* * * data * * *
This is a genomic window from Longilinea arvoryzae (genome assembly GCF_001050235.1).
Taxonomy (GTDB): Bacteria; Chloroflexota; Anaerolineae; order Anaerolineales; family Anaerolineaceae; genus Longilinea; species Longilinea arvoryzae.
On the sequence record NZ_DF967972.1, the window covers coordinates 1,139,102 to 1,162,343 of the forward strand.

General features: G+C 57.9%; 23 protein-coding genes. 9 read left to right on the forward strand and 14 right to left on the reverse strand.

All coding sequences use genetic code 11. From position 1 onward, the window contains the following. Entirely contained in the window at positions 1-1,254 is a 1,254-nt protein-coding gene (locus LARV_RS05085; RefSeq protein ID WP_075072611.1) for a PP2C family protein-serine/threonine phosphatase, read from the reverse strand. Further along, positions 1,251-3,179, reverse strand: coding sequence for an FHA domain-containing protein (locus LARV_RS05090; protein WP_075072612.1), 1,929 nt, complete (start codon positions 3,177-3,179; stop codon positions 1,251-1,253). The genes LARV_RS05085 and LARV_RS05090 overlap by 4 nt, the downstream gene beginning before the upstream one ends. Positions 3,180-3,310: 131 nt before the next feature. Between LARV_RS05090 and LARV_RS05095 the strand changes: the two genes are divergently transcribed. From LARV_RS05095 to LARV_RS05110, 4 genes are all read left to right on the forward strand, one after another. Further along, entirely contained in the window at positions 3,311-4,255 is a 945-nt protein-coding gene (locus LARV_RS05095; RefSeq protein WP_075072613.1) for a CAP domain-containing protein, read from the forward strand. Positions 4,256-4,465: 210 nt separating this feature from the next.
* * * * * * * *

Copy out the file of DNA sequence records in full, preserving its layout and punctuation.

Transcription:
This is a genomic window from Longilinea arvoryzae (genome assembly GCF_001050235.1).
Taxonomy (GTDB): Bacteria; Chloroflexota; Anaerolineae; order Anaerolineales; family Anaerolineaceae; genus Longilinea; species Longilinea arvoryzae.
On the sequence record NZ_DF967972.1, the window covers coordinates 1,139,102 to 1,162,343 of the forward strand.

General features: G+C 57.9%; 23 protein-coding genes. 9 read left to right on the forward strand and 14 right to left on the reverse strand.

All coding sequences use genetic code 11. From position 1 onward, the window contains the following. Entirely contained in the window at positions 1-1,254 is a 1,254-nt protein-coding gene (locus LARV_RS05085; RefSeq protein ID WP_075072611.1) for a PP2C family protein-serine/threonine phosphatase, read from the reverse strand. Further along, positions 1,251-3,179, reverse strand: coding sequence for an FHA domain-containing protein (locus LARV_RS05090; protein WP_075072612.1), 1,929 nt, complete (start codon positions 3,177-3,179; stop codon positions 1,251-1,253). The genes LARV_RS05085 and LARV_RS05090 overlap by 4 nt, the downstream gene beginning before the upstream one ends. Positions 3,180-3,310: 131 nt before the next feature. Between LARV_RS05090 and LARV_RS05095 the strand changes: the two genes are divergently transcribed. From LARV_RS05095 to LARV_RS05110, 4 genes are all read left to right on the forward strand, one after another. Further along, entirely contained in the window at positions 3,311-4,255 is a 945-nt protein-coding gene (locus LARV_RS05095; RefSeq protein WP_075072613.1) for a CAP domain-containing protein, read from the forward strand. Positions 4,256-4,465: 210 nt separating this feature from the next.